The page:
I was a human pincushion


acupuncture of  ear


By David Mendes


Although I’d read about acupuncture, I’d ruled out having it done until recently. My sister faints at the sight of a needle, and I’m not overly fond of them either! I often felt exhausted for no apparent reason, though, so I decided to take action. A friend who’d suffered from the same problem changed my mind. He told me his energy levels had improved dramatically since he’d started having treatments. A couple of days later, I made an appointment to see his acupuncturist, Dr Lin.

The night before I went, I forgot to take out my contact lenses before bed. The next morning, my eyes were bloodshot and extremely painful. The one was particularly sore and was watering continuously. It was a Saturday and I didn’t think I’d get an appointment with an eye specialist, so I hoped Dr Lin could help. Of course, a house call would’ve been ideal, but what are the chances these days?

Everything seemed to be pitted against me that day and I really felt lousy. For starters, I got lost on the way and had to keep pulling over for directions. The trip was about 15k’s or so and everyone seemed to be out on the road that morning. Traffic was snarled up and my patience was wearing thin. Not only that, the sun was streaming in through the windscreen and even though I was wearing sunglasses, I was still in agony.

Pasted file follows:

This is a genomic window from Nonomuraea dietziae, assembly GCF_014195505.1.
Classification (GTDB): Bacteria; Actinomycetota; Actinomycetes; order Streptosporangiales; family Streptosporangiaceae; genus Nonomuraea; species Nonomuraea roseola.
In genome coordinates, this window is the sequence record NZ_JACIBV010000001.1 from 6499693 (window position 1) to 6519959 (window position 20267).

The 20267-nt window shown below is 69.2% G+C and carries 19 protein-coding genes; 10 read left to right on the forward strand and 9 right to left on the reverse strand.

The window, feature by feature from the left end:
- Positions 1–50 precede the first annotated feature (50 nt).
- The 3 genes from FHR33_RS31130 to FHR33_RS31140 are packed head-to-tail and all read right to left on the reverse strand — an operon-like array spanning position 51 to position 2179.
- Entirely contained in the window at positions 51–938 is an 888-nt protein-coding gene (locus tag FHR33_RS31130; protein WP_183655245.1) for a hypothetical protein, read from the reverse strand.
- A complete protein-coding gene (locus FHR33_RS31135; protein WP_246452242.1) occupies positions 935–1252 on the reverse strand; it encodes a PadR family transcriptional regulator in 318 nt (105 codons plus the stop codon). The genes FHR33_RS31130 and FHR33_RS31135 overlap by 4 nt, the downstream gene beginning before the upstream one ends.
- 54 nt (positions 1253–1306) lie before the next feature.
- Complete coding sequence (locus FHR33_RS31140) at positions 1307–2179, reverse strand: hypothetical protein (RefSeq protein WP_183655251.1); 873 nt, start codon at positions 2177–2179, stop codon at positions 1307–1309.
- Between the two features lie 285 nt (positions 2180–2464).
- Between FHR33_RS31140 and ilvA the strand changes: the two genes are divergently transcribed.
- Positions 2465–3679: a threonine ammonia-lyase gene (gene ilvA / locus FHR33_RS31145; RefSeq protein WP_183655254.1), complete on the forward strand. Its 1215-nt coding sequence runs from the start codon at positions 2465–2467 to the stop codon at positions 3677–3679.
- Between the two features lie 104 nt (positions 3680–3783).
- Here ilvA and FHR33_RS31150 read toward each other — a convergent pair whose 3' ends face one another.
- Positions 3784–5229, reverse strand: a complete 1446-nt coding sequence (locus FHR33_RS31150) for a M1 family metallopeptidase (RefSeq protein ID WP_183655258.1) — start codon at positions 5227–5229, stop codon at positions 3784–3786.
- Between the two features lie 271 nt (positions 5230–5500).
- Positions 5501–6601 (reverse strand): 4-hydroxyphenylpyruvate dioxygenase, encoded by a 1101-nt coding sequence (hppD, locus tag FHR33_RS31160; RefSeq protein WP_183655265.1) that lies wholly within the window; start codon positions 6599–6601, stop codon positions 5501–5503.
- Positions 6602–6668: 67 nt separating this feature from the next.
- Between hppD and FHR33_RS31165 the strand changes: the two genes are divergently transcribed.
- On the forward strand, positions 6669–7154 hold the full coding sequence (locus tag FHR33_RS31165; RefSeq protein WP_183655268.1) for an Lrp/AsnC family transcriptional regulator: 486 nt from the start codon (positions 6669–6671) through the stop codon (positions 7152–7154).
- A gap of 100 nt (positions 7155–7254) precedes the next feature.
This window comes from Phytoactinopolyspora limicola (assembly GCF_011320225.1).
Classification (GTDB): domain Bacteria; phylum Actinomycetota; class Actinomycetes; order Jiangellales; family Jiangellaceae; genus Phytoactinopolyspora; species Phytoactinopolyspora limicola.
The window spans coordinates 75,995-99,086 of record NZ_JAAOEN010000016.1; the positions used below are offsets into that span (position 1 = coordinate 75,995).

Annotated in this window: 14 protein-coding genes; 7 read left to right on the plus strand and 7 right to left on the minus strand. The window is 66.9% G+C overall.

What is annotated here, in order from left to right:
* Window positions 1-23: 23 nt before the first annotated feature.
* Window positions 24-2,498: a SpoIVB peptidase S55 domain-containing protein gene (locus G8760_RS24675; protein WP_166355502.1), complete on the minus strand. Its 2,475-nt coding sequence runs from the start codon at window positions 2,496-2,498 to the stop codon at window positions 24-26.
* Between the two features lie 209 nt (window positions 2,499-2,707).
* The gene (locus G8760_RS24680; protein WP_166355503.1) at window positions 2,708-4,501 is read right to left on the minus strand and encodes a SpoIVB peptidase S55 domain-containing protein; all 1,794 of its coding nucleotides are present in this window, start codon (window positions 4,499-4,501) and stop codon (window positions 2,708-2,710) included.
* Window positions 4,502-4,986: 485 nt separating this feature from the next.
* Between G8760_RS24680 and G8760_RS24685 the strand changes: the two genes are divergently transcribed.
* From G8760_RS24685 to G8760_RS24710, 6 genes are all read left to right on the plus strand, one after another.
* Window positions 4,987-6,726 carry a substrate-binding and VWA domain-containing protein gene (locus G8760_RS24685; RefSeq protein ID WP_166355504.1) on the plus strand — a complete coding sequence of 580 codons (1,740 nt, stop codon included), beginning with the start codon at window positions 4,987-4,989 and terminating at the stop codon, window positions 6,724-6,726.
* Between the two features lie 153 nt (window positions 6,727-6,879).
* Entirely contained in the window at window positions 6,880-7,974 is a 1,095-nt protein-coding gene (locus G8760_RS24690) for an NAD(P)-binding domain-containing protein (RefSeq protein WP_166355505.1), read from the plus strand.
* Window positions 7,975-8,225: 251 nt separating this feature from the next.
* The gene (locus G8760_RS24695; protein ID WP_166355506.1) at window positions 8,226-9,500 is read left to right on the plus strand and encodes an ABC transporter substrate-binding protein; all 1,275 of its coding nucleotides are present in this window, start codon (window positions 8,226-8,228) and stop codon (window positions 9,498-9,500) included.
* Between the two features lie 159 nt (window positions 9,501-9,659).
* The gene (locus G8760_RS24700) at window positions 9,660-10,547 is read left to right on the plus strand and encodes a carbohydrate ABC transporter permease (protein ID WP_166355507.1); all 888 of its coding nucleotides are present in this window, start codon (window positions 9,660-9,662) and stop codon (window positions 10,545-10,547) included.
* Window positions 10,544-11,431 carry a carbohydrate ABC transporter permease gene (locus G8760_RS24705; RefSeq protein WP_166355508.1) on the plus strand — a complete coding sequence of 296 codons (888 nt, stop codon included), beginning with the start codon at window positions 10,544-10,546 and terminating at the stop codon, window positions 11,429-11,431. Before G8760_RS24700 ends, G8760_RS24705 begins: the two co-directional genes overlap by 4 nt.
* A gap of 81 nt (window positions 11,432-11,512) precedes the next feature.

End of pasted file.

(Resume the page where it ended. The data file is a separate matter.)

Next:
About an hour later, I finally arrived at the right place, feeling somewhat relieved, but still quite fragile. Little did I know the worst was yet to come!

About 20 pairs of shoes lined the hallway of Dr Lin’s house, so I removed mine before entering the reception area – an eastern practice. A Taiwanese woman who seemed disturbingly cheerful greeted me and once she’d confirmed who I was, instructed me to “take a sheet”, which I did (the seat, that is, and not the bodily function, which it sounded like she was saying!).

After quite a long wait, I finally got to see Dr Lin. I’d never met him before, but he was the only other Asian-looking man in sight, so I guessed it must be him. He’s quite a tall fellow, with a pleasant face and shaven head. I’d been told he’s not a man of many words and doesn’t speak much English (not always that reassuring, especially when you haven’t yet been entirely won over to eastern medicine – and the needle option in particular!).

He came up to me, uttered a couple of words and beckoned me to follow. He led me to one of the many rooms in his house that he uses to treat patients and told me to sit on the edge of the bed. He then bent down, put his hands on my knees, felt my pulse and instructed me to lie down. Apparently, the initial procedure helps him get a sense of a patient’s energy flow, blockages, personality (introverted/extroverted) and so on, which he then uses to determine where to place the needles. Other practitioners will sometimes take other factors into account, such as the smell of your breath (!) and ask you questions to obtain a detailed medical history.

The painful process then begins! If you don’t have a high pain threshold, please heed my advice: try something else! Rather opt for Reiki or a similar treatment if you don’t want to go the conventional route.